Sustainability Reporting

Ethical Fashion Initiative
ESG Due Diligence System

Ethical Fashion Initiative’s (EFI)  Environment, Social and Governance (ESG) Due Diligence and Corporate Sustainability Reporting System is based on the international standards that guide responsible business conduct. 

The EFI Due Diligence system is derived from:

  1. The United Nations Guiding Principles on Business and Human Rights (UNGPs) adopted in June 2011, and which marked an important milestone in the promotion of human rights.
  2. The Organization for Economic Cooperation and Development (OECD) published Principles of Corporate Governance which have since become a global benchmark for policymakers, investors, firms, and others.
  3. The International Labour Organisation (ILO) Tripartite Declaration of Principles concerning Multinational Enterprises and Social Policy (MNE Declaration).

The system is aligned with the Human Rights Bill and with the Sustainable Development Goals (SDGs), ISO 26,000 and the UN Global Compact. Furthermore, it is consistent with the European Commission’s work on Mandatory Human Rights Due Diligence, and it works to be aligned with the forthcoming European Union Directive on Corporate Sustainability Reporting. It brings together the seven OECD key steps of Due Diligence on human rights, UNGPs and ILO guidance on responsible business conduct

  1. Embedding – integrated social and environmental concerns into its business paradigm as espoused in the Charter of Ethical Business, Code of Conduct and other policies and procedures published on the website and communicated to all team members, business partners and suppliers.
  2. On-going risk identification, assessment, and prioritisation.
  3. Cease, prevent or mitigate – understand the drivers of the risk or impact identified and then to define steps to address them.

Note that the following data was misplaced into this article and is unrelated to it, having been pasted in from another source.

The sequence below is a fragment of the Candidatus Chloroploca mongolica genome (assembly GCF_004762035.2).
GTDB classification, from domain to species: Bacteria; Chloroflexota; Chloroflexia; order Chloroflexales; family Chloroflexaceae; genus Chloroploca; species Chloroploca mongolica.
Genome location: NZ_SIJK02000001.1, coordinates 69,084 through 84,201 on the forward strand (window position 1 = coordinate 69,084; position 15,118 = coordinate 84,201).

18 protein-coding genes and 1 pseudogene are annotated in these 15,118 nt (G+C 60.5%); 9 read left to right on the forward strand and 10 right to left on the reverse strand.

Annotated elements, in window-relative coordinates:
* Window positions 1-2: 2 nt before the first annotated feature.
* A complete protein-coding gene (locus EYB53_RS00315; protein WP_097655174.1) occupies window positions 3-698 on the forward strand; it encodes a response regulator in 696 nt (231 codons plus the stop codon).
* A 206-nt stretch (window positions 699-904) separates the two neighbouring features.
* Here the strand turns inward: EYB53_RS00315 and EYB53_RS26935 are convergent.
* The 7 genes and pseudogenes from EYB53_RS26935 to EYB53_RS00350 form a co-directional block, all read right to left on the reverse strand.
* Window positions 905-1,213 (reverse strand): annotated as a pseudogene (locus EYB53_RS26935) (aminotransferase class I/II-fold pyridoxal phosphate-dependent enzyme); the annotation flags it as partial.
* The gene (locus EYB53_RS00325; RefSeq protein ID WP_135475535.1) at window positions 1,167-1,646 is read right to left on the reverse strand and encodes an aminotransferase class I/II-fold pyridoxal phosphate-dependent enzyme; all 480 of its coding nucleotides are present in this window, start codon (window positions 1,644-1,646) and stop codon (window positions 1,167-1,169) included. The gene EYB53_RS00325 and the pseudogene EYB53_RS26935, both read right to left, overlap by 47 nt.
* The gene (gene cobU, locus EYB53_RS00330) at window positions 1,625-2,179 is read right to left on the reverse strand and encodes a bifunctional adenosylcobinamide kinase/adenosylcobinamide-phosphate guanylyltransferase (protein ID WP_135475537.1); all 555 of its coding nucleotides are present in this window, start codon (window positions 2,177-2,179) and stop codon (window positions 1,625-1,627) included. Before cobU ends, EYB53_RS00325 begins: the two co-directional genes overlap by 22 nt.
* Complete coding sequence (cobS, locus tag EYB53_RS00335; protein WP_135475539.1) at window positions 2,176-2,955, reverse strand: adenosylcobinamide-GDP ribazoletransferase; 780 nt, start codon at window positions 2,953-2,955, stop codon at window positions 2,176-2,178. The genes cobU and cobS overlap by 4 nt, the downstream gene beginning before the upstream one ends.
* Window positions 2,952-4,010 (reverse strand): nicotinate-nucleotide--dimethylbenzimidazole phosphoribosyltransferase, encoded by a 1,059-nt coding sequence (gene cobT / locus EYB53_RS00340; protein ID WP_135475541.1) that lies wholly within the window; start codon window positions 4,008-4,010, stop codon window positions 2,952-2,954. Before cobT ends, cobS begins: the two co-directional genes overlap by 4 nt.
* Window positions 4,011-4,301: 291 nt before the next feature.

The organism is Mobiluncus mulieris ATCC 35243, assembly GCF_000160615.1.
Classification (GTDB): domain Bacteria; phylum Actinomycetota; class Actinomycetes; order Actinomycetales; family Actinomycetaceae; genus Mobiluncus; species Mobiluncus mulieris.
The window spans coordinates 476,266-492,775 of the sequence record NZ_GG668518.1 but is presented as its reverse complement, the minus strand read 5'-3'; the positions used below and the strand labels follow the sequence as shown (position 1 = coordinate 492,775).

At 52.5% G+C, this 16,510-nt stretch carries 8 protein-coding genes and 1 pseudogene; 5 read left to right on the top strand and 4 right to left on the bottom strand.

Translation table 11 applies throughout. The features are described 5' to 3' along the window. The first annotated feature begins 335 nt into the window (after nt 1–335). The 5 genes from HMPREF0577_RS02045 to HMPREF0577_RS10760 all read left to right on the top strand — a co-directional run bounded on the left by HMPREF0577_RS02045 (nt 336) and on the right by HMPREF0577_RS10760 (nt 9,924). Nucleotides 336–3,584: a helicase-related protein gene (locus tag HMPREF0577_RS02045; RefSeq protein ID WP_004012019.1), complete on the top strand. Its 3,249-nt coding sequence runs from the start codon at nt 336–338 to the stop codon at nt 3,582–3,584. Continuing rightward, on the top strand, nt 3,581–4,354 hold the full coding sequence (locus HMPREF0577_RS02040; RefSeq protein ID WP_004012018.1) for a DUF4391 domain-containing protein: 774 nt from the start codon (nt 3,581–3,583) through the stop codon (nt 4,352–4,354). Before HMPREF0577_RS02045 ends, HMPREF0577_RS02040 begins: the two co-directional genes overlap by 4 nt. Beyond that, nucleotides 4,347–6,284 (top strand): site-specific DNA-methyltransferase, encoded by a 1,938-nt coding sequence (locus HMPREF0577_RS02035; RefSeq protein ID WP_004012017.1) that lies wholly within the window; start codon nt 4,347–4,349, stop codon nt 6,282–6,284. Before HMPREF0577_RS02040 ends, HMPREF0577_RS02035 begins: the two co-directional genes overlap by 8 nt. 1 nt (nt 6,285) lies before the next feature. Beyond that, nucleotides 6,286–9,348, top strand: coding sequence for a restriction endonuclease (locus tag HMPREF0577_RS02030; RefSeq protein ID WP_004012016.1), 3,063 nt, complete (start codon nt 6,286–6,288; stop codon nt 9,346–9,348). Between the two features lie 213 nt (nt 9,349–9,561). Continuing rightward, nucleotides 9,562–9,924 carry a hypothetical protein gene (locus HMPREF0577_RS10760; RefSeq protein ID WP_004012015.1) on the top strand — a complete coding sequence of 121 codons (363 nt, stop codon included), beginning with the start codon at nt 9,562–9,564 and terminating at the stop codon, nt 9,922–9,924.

4. Monitoring – ongoing monitoring of the effectiveness of Due Diligence, with the emphasis on outcomes.
  5. Communication – issue regular reports on Due Diligence activities and makes information available on EFI’s website and social media channels.
  6. Remediation – follow the international standards and guidelines to provide remedies.
  7. Consultation with all stakeholders.

EFI tools for due diligence

The suite of tools used by EFI to ensure responsible business conduct represents the forefront of due diligence and data collection. EFI also has its own Charter of Ethical Business and its own Code of Conduct that details the values which inspire its actions.

The EFI tools apply the principles and values of the international consensus around responsible business through a series of assessments, starting with the ESG Due Diligence – Supply Chain Assessment Tool: the preliminary tool that sets in motion the entire system and aims to assess the readiness of the supply chain to engage in sustainable and responsible practices. 

General tools

  • Impact Assessment tools (baseline and order-based Impact Assessment surveys):
  • SDG (Sustainable Development Goals) tracking tool: tracking progression towards the achievement of the SDGs, in particular goals 1, 5, 8, 10, 12,13,16 and 17 that EFI work contributes to.


  • Usage of chemicals in the industry: Guidelines on Toxicology, in collaboration with Camera Nazionale della Moda Italiana, EFI is implementing guidelines on eco-toxicological requisites for chemical mixtures and industrial discharges. The guidelines are used to track and manage the production processes to ensure compliance with environmental sustainability standards.
  • Environmental assessment tool for the industry being tested: this applies a set of decarbonization tools and procedures approved by Gold Standard and its affiliated partners (EFI is a member of the Value Change Initiative). In formulating targets for removal of carbon from supply chains the EFI aligns with Science Based Targets Initiative (SBTI).


  • Fair labour monitoring tool – consists of a set of questions with algorithms assigning scores and performance percentage on labour standards defined by the code of conduct.